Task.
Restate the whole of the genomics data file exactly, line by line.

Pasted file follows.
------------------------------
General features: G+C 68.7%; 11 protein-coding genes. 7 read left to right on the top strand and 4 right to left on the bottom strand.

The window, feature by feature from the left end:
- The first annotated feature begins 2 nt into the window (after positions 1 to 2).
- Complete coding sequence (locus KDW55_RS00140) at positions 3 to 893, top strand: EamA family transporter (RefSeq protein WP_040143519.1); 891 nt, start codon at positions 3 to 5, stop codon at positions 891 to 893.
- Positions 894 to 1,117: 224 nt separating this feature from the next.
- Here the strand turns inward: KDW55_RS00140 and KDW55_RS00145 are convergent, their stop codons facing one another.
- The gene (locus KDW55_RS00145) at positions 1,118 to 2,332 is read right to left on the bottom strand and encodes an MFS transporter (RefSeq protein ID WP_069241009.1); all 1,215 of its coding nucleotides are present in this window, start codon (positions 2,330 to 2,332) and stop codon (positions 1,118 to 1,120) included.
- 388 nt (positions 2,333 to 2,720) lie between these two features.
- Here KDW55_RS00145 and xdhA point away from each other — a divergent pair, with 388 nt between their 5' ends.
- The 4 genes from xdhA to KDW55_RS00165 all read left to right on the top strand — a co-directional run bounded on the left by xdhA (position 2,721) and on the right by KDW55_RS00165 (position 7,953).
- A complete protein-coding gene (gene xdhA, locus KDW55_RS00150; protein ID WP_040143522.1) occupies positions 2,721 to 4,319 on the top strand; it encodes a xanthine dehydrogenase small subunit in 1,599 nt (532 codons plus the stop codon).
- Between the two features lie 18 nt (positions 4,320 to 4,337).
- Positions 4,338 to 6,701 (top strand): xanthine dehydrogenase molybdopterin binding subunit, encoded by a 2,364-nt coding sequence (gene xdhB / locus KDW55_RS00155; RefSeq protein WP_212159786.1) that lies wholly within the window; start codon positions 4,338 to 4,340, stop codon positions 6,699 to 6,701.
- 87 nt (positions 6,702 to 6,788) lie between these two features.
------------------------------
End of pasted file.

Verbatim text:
General features: G+C 68.7%; 11 protein-coding genes. 7 read left to right on the top strand and 4 right to left on the bottom strand.

The window, feature by feature from the left end:
- The first annotated feature begins 2 nt into the window (after positions 1 to 2).
- Complete coding sequence (locus KDW55_RS00140) at positions 3 to 893, top strand: EamA family transporter (RefSeq protein WP_040143519.1); 891 nt, start codon at positions 3 to 5, stop codon at positions 891 to 893.
- Positions 894 to 1,117: 224 nt separating this feature from the next.
- Here the strand turns inward: KDW55_RS00140 and KDW55_RS00145 are convergent, their stop codons facing one another.
- The gene (locus KDW55_RS00145) at positions 1,118 to 2,332 is read right to left on the bottom strand and encodes an MFS transporter (RefSeq protein ID WP_069241009.1); all 1,215 of its coding nucleotides are present in this window, start codon (positions 2,330 to 2,332) and stop codon (positions 1,118 to 1,120) included.
- 388 nt (positions 2,333 to 2,720) lie between these two features.
- Here KDW55_RS00145 and xdhA point away from each other — a divergent pair, with 388 nt between their 5' ends.
- The 4 genes from xdhA to KDW55_RS00165 all read left to right on the top strand — a co-directional run bounded on the left by xdhA (position 2,721) and on the right by KDW55_RS00165 (position 7,953).
- A complete protein-coding gene (gene xdhA, locus KDW55_RS00150; protein ID WP_040143522.1) occupies positions 2,721 to 4,319 on the top strand; it encodes a xanthine dehydrogenase small subunit in 1,599 nt (532 codons plus the stop codon).
- Between the two features lie 18 nt (positions 4,320 to 4,337).
- Positions 4,338 to 6,701 (top strand): xanthine dehydrogenase molybdopterin binding subunit, encoded by a 2,364-nt coding sequence (gene xdhB / locus KDW55_RS00155; RefSeq protein WP_212159786.1) that lies wholly within the window; start codon positions 4,338 to 4,340, stop codon positions 6,699 to 6,701.
- 87 nt (positions 6,702 to 6,788) lie between these two features.